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Have you ever seen someone on social media who you used to know a long time ago? Maybe you were best friends at primary school or just chatted on the bus each morning. Maybe you thought about reaching out, arranging a socially-distanced walk in the park. Well, don’t. The modern version of that individual probably bears no resemblance to your memories. The quirky kid who wore South Park shirts and bought The Strokes‘ ‘Is This It’ on the day it came out now doesn’t miss an episode of Mrs Brown’s Boys, gets lairy after a pint and a half, calls ITV phone-in competitions and voted leave.

That’s because memory is a funny thing and nostalgia should rarely be revisited. Which leads us to the recent spate of classic TV shows – like Spitting Image and Prison Break, the latter of which has just lost its star – returning for a new series years after they left the air. The most high-profile of these is Dexter. The serial killer show wrapped up in 2013 after a seven year run, disappearing without much fanfare. Last month, it was announced that Michael C. Hall would reprise his lead role for another season.

Michael C. Hall as the titular serial killer in ‘Dexter’. Credit: Alamy

Dexter was never quite as revered as Mad Men, cherished as Breaking Bad or worshipped like The West Wing. But, due to unpopular demand, it is coming back. Some of the best ever TV shows have only had their mystique extended by lack of a conclusive ending, the magnificent cliff-hanger that left viewers screaming for ‘more’ that never came. Sure – it might not have been their decision at the time, but the outcry by fans, the twenty-or-so perfect episodes, and the longing for closure left only a bittersweet taste in everyone’s mouth. This is true of Freaks and Geeks, Pushing Daises, Firefly and… hell – I’ll say it – The Big Breakfast. Some even had open endings (yes, I’m talking about The Sopranos) that arguably made them even more interesting.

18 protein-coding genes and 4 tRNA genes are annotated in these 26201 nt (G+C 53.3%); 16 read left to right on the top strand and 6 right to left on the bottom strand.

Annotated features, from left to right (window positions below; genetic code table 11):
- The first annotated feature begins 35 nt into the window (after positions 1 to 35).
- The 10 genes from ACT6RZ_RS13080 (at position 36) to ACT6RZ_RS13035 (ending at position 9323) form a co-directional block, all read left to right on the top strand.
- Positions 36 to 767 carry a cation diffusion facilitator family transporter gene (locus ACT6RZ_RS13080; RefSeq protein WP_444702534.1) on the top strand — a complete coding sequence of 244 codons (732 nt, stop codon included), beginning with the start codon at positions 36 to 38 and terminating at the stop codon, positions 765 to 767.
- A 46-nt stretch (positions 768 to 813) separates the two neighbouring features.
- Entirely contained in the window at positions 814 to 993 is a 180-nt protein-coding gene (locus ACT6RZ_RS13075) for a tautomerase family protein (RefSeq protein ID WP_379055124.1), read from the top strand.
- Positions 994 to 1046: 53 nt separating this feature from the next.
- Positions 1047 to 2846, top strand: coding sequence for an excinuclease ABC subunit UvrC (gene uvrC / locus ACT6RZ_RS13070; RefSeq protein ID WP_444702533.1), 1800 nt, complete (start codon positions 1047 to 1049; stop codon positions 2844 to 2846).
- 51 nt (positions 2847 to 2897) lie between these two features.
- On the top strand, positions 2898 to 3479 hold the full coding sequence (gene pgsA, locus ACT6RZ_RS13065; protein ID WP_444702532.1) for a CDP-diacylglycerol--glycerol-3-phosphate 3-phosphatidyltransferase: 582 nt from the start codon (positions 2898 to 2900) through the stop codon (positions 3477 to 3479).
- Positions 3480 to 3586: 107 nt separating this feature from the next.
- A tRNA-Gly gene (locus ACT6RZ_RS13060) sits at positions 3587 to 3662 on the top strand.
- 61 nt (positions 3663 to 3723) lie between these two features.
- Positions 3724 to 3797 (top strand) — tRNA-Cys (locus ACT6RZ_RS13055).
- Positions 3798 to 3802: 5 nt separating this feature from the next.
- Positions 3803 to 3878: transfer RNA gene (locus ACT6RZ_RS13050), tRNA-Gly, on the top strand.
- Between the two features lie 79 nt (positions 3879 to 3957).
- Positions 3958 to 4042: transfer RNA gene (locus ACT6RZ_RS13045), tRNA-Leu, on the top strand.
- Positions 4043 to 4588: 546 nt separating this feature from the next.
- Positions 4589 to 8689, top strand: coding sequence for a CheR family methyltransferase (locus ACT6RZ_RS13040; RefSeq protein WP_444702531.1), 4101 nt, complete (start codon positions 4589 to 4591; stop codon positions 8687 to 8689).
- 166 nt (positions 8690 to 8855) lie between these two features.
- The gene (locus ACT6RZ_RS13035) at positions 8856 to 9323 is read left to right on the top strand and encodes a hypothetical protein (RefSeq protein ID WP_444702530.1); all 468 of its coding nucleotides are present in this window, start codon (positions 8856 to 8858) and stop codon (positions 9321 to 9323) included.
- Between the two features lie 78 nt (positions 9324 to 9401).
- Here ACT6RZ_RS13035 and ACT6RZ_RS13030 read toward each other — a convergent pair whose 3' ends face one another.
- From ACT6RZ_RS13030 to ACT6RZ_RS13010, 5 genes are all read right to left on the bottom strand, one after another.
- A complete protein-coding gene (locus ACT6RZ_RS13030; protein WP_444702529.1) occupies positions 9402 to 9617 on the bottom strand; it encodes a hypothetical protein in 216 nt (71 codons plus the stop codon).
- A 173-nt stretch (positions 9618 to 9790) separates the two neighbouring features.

Sometimes the story doesn’t need to end, because, guys (picks up an acoustic guitar), life continues – the characters are free to live a life beyond their televised stories in our imaginations, such as they are. As Tim says in the final episode of The Office: “Come back, come back here in 10 years, see how I’m doing then. ‘Cause I could be married with kids, you don’t know. Life just goes on.”

‘GLOW’ fans have been calling for a final movie to wrap up the plot before it’s cancelled. Credit: Netflix

Of course, the temptation to come back is just too great for some, and with that the nostalgia is ruined (yes, I am talking about the David Brent movie). There should be shows with a ‘do not resuscitate’ wristband on them. This rarely means that they were bad shows, merely that they should be left well alone. I have written before of TV’s ‘people like them, let’s make some more of them’ mentality, the temptation of a sure thing too hard to resist. Couple with this the human need for closure, and you have a perfect storm for bringing a well-rested show back. But look what happens when they do. Arrested Development gets ruined; Heroes left us on a low; The X Files… well, the less said about that the better.

So here is the danger. Dexter’s finale is often derided, maybe they’re trying to redeem themselves, but the risk is great. This is why, no matter how much I love them, and how much I need to see Alison Brie any time I can, GLOW should leave us mourning its untimely passing, and the ‘six seasons and a movie’ demand of Community fans should remain a hope and a dream.

Sometimes, things don’t need to be wrapped up with a neat little bow, which is why I’m not putting a full-stop here

The post Don’t call it a comeback: why not all TV shows should return appeared first on NME Music News, Reviews, Videos, Galleries, Tickets and Blogs | NME.COM.


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